A Mad Tea Party


Alice becomes a guest at the “mad” tea party along with the March Hare, the Hatter, and the very tired Dormouse, who often falls asleep, only to be violently woken up moments later by the March Hare and the Hatter. The characters give Alice many riddles and stories, including the famous ‘Why is a raven like a writing desk? ‘. The Hatter reveals that they have tea all day, because Time has punished him by standing still forever at 6 p.m. (tea time). Alice gets insulted and tired of being bombarded with riddles and leaves claiming that she was the stupidest tea party she’d ever been to.

A Mad Tea Party Summary

Alice approaches a large table set under a tree outside the house of March Hare and comes across the Mad Hatter and the March Hare taking tea. They rest their elbows on the sleeping Dormouse who sits between them. They’re telling Alice that there’s no room at the table for her, but Alice is still sitting there. The March Hare is offering Alice wine, but there is none. Alice tells the March Hare that his behaviour is uncivil, to which he adds that it was uncivilised for her to sit down without being invited. The Mad Hatter enters the conversation, saying that Alice’s hair “wants to cut.” Alice admonishes his rudeness, but ignores her scolding and answers with a riddle: “Why is a raven like a writing desk? Alice tries to answer the riddle, which starts with a big semantic argument. The tea party sits in silence after their argument, until the Mad Hatter asks the time for the March Hare. The Mad Hatter becomes angry when he discovers that the March Hare’s watch, which measures the day of the month, is broken. He blames the March Hare when the March Hare was spreading butter on it for getting crumbs on the watch. The March Hare dips the watch in his tea sullenly, remarking dejectedly that “It was the best butter.”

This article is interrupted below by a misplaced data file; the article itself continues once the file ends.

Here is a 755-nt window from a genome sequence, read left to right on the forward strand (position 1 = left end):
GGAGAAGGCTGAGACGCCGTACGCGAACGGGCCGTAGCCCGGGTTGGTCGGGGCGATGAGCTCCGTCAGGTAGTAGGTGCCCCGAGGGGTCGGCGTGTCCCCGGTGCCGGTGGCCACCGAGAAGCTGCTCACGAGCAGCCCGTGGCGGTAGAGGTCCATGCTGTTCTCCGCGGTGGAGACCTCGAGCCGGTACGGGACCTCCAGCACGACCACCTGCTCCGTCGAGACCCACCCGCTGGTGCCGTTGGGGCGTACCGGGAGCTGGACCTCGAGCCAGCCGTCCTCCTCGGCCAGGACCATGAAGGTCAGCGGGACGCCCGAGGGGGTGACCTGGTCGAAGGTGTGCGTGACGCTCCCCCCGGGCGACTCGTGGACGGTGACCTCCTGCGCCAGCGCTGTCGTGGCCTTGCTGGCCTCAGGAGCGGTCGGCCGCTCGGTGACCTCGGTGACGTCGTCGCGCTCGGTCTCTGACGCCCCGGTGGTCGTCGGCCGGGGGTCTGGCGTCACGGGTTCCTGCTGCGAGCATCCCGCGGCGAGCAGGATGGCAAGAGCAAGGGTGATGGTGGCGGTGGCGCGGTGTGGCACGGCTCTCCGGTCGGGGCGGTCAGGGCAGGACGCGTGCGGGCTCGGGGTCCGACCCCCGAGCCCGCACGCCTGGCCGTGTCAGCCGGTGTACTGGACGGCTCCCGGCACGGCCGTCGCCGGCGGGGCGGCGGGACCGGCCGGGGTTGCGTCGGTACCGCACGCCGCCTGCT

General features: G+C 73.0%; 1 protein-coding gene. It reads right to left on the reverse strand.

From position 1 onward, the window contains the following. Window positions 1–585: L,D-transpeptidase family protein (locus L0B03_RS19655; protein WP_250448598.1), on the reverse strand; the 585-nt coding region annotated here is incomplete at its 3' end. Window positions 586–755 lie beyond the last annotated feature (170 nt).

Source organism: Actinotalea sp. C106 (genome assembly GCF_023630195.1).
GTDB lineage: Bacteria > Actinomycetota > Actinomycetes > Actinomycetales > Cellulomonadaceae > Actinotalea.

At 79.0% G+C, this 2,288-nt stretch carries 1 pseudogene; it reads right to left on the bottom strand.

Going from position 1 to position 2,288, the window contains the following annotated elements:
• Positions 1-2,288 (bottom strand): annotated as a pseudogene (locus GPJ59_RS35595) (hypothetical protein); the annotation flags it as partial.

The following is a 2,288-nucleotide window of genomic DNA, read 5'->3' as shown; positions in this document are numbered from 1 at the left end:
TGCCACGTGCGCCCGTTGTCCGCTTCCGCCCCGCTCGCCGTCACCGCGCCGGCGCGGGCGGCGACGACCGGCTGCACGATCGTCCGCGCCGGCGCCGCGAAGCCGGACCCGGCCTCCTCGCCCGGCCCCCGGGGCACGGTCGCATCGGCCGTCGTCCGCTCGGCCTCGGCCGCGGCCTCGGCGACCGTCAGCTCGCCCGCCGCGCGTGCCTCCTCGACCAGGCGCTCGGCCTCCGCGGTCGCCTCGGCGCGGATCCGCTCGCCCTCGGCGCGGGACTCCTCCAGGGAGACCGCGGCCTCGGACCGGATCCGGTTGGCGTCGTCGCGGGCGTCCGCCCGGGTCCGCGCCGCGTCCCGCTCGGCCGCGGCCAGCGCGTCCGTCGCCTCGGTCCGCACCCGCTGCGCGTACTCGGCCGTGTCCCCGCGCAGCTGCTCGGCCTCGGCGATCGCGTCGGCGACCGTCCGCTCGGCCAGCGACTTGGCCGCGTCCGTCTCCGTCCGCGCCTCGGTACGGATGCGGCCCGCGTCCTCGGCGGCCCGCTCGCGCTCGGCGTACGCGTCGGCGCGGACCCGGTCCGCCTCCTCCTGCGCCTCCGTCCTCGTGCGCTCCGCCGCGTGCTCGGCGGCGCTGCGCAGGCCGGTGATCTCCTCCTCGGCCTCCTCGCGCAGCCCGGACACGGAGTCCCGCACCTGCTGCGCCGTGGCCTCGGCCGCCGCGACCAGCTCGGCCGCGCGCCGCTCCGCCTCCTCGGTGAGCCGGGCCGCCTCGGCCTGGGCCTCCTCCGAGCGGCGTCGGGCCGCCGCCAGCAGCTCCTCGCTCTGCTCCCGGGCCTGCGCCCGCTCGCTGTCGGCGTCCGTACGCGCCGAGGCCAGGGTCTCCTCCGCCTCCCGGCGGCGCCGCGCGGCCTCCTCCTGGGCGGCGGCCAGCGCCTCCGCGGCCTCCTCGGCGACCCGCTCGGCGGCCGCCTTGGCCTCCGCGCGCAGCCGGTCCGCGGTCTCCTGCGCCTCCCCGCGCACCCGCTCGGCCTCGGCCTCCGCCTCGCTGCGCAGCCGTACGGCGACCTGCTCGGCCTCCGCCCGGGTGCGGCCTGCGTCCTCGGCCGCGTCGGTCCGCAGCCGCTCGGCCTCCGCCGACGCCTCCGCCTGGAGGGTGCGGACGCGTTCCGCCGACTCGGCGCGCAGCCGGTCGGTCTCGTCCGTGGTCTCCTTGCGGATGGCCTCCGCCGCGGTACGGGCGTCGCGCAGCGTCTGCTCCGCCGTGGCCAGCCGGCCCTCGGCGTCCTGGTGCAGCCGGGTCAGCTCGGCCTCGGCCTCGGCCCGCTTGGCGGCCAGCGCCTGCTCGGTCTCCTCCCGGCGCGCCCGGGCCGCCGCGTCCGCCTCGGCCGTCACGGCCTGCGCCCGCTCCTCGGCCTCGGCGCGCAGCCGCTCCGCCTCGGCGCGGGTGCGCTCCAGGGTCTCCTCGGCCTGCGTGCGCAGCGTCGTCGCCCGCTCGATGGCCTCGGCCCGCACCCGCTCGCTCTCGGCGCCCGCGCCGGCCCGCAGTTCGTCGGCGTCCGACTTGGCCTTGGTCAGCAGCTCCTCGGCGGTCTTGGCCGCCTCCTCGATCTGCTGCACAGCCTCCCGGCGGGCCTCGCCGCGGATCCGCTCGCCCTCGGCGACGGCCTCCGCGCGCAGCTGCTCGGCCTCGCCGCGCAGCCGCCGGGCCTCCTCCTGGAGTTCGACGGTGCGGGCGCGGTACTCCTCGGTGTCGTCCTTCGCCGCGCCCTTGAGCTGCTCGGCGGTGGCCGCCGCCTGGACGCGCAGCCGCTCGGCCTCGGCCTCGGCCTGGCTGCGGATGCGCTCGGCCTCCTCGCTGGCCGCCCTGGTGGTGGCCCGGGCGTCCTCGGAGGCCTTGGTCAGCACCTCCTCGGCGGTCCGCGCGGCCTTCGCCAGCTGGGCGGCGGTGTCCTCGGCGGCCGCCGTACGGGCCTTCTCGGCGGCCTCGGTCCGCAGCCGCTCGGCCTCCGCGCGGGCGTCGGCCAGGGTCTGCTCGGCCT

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Alice gives up on the riddle and gets upset with the Mad Hatter when she learns that he doesn’t know the answer either. She tells him that he doesn’t have to waste time asking for riddles that have no answers. The Mad Hatter calmly explains that Time is a “him,” not a “it.” Since the Queen of Hearts said the Mad Hatter was “murdering time” when he performed a song badly, he goes on to recount how Time has been upset. Since then, time has remained fixed at six o’clock, which means that perpetual tea-time exists. The March Hare states, bored with this line of conversation, that he wants to hear a storey, so the Dormouse wakes up. The Dormouse tells the storey of three sisters living in a treacle-well, eating and drawing treacles. Alice, confused by the tale, interjects with so many questions that the Dormouse is offended. Alice continues asking questions until she is insulted by the Mad Hatter and she storms off in disgust. She looks back at the Mad Hatter and the March Hare as she walks and as they try to stuff the Dormouse into a teapot.

Alice encounters a tree in the wood with a door in it. She enters the door and finds herself back in the big hall. Alice goes back to the key table and uses the mushroom to grow to the size that she can reach the key, then to shrink back to the size that she can fit through. She goes through the door and finally arrives at the passageway to the garden.